The amount of CO2 emitted into the atmosphere by a barrel of oil very much depends on its quality and what kinds of products (diesel, plastics, petrol etc) it is refined into. The petroleum from the Forties is classified as a light, “sweet” crude because of its low density and sulphur content – so a lot would be burned. Roughly speaking, BP’s two billion barrels of oil from the Forties, if burned in your car, would send somewhere between 800,000 and 900,000 tonnes of CO2 into the atmosphere. However you calculate it, that’s a lot of greenhouse gas emissions.

Were we more innocent back in 1975? Did no-one see the danger in burning so much petroleum? By the early 1960s there was adequate scientific evidence to show that manmade CO2 emissions were rising exponentially and that the eventual impact would be disastrous. However, that prospect still seemed remote to most people. In fact, the early 1970s saw the media preoccupied by a scare over a possible new Ice Age caused by sun-blocking aerosols.

Yet just as HRM was about to push that golden button in Dyce – in January 1975 to be precise – two American scientists named Syukuro Manabe and Richard Wetherald published a seminal article in the Journal Of The Atmospheric Sciences. It was entitled “The Effects of Doubling the CO2 Concentration on the Climate”. This was the first ever practical attempt to model how greenhouse gas emissions would impact on atmospheric climate change. Manabe and Wetherald’s paper predicted an imminent two degrees centigrade global temperature rise – an astonishingly accurate forecast. As the emerald green glove hovered over that golden button, we already knew what the result would be for humanity.

BP sold off the Forties Field to Apache for $800m. By then output had fallen to a tenth of its peak and BP wanted to invest in more profitable (and more polluting) tar sands in Canada. Apache is a specialist in squeezing out extra crude from marginal fields and with a little reinvestment upped Forties production by a third. Despite talk of the company selling out and concentrating on US-based fracking, Apache is still there.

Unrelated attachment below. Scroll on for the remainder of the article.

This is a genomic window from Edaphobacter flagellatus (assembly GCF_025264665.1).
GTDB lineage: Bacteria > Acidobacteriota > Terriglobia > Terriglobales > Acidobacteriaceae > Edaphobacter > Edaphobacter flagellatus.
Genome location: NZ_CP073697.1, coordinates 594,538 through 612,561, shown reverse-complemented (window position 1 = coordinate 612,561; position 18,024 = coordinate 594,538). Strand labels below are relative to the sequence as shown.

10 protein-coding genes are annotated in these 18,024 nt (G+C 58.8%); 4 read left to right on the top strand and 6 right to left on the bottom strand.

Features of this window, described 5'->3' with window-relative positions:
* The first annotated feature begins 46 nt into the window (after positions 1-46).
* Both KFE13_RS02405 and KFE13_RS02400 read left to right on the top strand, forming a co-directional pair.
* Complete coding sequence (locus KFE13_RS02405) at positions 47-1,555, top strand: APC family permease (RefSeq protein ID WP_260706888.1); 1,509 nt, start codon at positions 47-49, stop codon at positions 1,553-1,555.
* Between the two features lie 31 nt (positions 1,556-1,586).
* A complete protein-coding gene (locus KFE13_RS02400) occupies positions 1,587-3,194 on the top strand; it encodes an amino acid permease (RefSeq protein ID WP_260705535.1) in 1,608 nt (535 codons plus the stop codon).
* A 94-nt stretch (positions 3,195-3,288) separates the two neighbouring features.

Meanwhile canny BP kept ownership of the pipeline running from the Forties oil fields to Grangemouth. There is nothing like a distribution monopoly for adding to profits. Besides, in the 1990s BP had replaced the original 32-inch pipeline opened by the Queen in 1975 with a bigger, 36-inch system and it wanted a return on its investment. In 2017, a cash-strapped BP – it was paying for the Gulf of Mexico spill – eventually sold the pipeline to privately owned Ineos for £100m plus a share of future revenues. Ineos is owned by billionaire Jim Ratcliffe who immediately tried to double the charges to Apache for using the pipeline. Apache is in litigation.

IT is now 45 years since that November day the Queen initiated Britain’s oil revolution. Most of the great and good who attended the ceremony at Dyce are no longer alive, including Harold Wilson, Tony Benn and Sir David Steel (not the politician) who was the then BP boss. A former tank commander in the Second World War, Steel has disappeared from memory, but he was an important figure in British capitalism. It was Steel who thwarted Benn’s plans to create a nationalised oil industry using BP as its core. Steel also masterminded BP’s move back to private ownership, starting in 1977 – the cash from the share sale went to pay off Britain’s debt to the International Monetary Fund. As a reward, Steel was given a knighthood by Jim Callaghan.

What would the world be like if Britain had followed the Norwegian model and developed its oil industry in the public sector? We’ll never know. Four years after crude from the Forties field came gushing out of the pipeline at Grangemouth, Margaret Thatcher was elected prime minister. She used the massive revenues from the North Sea to slash income tax and start Britain on the road to a de-industrialised, consumer economy. Today Britain is back where it started: not exporting enough to pay for our foreign imports. Once again, we depend on borrowing or selling off assets to gain foreign currency.

The surprise hit movie in the summer of 1975 was by a little-known director called Steven Spielberg. It was about a big fish that ate unsuspecting swimmers. As Queen Elizabeth pushes the golden button and her entourage applauds, you can just imagine hearing John Williams’s threatening score from Jaws.